Cocaine, as they say, is a hell of a drug. It affects three of the neurotransmitters in our brains that make us feel fantastic — dopamine, serotonin and norepinephrine — and tolerance for the stuff doesn't seem to dissipate even months after quitting. (It's also expensive and bad for you.) Today, new research published in Translational Psychiatry adds another bizarre facet to one of the world's most popular drugs: The cocaine addicts in your life have unusual deposits of iron in their brains.
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Video: It's going to freeze obviously. But there's this awesome possibility that the soda can will split in half and start spewing an explosion of almost frozen Coca Cola into the surrounding liquid nitrogen. Once it does that, the exploded coke looks like it has been stopped in time, the soda has frozen into art mid-explosion.
Video: Coca Cola is delicious. It's a cause of diabetes and a bringer of obesity but it is delicious. Turns out it's also probably used by aliens to make art of their home planets. Check out what happens when you melt lead and then add that dark sugar water into the mix, it smokes and pops and goes wild but what's left is a metallic landscape that looks incredible.
Need to scrape gum off a footpath or get bird crap off your car or even clean your toilet? Just pour soda on it or around it or in it and let the delicious bubbly sugar liquid diabetes do its thing. Soda can be a magic cleaning material, which is awesome to know in a pinch but also completely disgusting since we willingly put it in our body.
Ready for some weird science? Certain bacteria found in the dirt near coca plants are powered by an enzyme that eats cocaine. Unfortunately, the enzyme breaks down quickly at body temperature, meaning it can't be used to treat human overdoses or addiction. Now, though, researchers have designed a version that can survive body temps — and more than doubles its cocaine appetite.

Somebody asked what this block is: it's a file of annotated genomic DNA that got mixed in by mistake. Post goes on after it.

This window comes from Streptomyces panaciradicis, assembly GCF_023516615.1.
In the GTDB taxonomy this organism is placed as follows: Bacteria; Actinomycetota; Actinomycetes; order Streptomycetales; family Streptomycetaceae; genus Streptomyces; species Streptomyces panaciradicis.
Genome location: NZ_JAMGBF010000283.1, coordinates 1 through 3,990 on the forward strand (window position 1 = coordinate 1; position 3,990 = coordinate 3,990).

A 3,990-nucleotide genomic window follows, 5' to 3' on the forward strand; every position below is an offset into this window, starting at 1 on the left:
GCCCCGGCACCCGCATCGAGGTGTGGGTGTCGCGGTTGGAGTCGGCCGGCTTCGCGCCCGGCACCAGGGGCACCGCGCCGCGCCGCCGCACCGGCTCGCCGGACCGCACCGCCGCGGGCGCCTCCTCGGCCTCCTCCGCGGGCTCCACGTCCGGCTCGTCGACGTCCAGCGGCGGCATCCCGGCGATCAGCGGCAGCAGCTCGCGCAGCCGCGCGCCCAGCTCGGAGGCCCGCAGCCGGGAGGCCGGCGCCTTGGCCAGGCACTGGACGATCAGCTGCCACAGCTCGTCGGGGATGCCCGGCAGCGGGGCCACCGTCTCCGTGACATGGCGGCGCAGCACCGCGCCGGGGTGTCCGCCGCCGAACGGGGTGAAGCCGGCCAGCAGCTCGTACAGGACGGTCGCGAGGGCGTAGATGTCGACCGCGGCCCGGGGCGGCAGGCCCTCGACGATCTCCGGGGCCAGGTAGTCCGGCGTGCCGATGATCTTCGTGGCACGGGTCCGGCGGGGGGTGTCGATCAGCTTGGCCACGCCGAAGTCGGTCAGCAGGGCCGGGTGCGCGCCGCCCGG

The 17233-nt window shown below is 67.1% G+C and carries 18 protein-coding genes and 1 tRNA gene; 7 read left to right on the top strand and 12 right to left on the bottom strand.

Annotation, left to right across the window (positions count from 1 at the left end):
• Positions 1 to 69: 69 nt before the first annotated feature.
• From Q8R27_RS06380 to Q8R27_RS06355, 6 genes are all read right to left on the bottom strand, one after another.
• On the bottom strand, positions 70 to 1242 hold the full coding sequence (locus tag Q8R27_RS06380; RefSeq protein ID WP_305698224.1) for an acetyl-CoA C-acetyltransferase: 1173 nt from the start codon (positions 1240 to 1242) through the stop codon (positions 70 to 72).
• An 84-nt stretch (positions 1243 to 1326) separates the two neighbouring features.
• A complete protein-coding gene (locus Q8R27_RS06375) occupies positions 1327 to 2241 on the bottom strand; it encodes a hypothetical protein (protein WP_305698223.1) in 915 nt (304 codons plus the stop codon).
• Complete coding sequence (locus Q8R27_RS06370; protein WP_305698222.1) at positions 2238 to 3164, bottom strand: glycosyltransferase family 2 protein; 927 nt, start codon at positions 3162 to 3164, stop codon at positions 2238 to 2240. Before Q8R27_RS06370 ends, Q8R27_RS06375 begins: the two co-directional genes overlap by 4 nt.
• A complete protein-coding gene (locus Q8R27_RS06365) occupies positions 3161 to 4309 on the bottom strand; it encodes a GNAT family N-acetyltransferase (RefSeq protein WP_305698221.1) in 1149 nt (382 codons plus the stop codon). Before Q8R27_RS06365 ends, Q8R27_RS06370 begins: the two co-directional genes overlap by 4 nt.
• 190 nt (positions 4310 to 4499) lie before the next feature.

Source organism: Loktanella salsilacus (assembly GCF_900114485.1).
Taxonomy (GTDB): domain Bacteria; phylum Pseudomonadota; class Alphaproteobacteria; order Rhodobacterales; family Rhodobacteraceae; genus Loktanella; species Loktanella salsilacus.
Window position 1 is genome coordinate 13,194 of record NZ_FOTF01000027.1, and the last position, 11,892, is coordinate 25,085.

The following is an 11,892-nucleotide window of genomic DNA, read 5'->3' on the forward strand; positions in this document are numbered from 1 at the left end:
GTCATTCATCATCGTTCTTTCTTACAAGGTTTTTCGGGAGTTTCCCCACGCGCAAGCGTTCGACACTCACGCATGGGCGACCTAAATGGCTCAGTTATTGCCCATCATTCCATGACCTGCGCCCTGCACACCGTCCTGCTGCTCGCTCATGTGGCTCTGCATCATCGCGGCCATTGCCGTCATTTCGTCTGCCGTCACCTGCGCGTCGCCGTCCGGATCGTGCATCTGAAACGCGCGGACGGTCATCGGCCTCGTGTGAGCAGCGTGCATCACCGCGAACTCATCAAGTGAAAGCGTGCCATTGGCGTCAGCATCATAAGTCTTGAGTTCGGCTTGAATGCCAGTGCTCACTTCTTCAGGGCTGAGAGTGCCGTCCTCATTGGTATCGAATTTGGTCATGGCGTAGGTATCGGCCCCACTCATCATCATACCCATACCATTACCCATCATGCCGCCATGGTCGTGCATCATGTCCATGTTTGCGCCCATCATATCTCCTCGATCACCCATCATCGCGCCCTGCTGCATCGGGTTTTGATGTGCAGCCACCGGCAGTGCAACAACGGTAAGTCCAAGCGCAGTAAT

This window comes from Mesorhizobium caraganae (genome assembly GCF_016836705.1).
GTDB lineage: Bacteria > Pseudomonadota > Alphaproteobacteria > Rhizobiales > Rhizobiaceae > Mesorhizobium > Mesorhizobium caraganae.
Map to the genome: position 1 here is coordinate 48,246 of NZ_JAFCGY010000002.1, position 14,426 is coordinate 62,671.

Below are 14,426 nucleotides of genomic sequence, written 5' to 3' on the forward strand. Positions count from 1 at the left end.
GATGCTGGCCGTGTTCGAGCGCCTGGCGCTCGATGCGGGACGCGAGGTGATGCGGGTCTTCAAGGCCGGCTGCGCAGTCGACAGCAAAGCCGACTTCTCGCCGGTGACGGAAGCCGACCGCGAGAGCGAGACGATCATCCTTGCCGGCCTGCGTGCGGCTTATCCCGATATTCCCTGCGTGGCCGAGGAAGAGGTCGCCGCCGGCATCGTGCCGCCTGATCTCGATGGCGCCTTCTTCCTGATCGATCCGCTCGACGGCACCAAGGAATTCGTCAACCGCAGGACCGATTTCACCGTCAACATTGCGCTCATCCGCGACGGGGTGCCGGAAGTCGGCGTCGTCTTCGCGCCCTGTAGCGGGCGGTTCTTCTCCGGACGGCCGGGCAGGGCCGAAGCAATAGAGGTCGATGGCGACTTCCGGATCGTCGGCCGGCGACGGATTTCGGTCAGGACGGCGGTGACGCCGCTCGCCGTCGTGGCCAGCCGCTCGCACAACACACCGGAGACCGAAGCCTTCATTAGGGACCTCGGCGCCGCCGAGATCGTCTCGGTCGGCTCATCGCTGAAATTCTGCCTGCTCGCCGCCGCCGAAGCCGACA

Any discerning oenophile will tell you that the shape of a wine glass can make a huge difference in your imbibing experience. On the other hand, that could just be a bunch of bullshit. Either way, Riedel decided to do for Coke what it's spent decades doing for pinot: design a glass scientifically optimised for taste. We decided to test it out for ourselves.
Coca-Cola has an interesting new app and social initiative. It's called The Happiness Cycle, and it's aimed at teenagers (although anyone can join in). Coke wants them to start riding bikes; the aim is to get Australian kids to become more active, and the soft drink giant is giving away hundreds of bicycles to promote the cause.
Looks like the way we drink soda is about to get a whole lot smarter — or, at the very least, more connected. OpenStack Engineering Manager Alavaro Lopez Ortega stumbled across the fact that The Coca Cola Company recently registered no less than 16 million MAC (media access control) addresses. The question is: What exactly is Coke planning on doing with that much networked hardware?
I have so many questions about being able to filter water out of Coke. I don't even care why. But does it taste like Coke-flavorued water? Or water-flavoured Coke? Or maybe even just carbonated sugar water without the cola? The guy makes it seem like it taste disgusting and that's the complete opposite of Coca Cola. Does that mean Crystal Pepsi is hiding inside Coke?
Coca-Cola has long been associated with the holidays: from polar bears with questionable diets, to the myth that the company created our modern image of the man in red. But this year the company's Christmas marketing efforts completely miss the mark. Instead of turning caffeine addicts into spies for a free bottle of sugar water, Coke vending machines in Europe are giving out free soft drinks in exchange for karaoked Christmas carols.
Most marketing stunts are just plain annoying, but every once in a while one comes along that doesn't make you completely hate the company behind it. Such is the case with this cross-promotion for Coke Zero and the new James Bond movie, Skyfall, which turned unsuspecting travellers into James Bond for one very exciting minute.
I once loved everything about soft drink. Its amazing refreshing ability, its sweetness, its bubbles — it was magic in liquid form. But of course it came with the cost of ridiculous amounts of sugar and calories. So I cut back. But for people who don't cut back on soft drink? Watch out. Here's what would happen if those cute Coca-Cola polar bears really drank soft drink.
iPhone users in Brazil who also subscribe to a magazine called Capricho recently got an extra bonus in one issue. But it wasn't a promo code for a free iTunes track or anything like that. No, it was a special printed cover that turned the rolled up magazine into a passive amplifying speaker for their phone.
Apparently in many parts of Central America, expensive soda drinks like Coca-Cola are served up in plastic zip-lock bags — instead of glass or plastic bottles — so they're more affordable. And so the iconic and highly recognisable shape of the Coke bottle isn't lost, the sugar water maker has created these Coca-Cola bags as a low-cost alternative to its traditional packaging.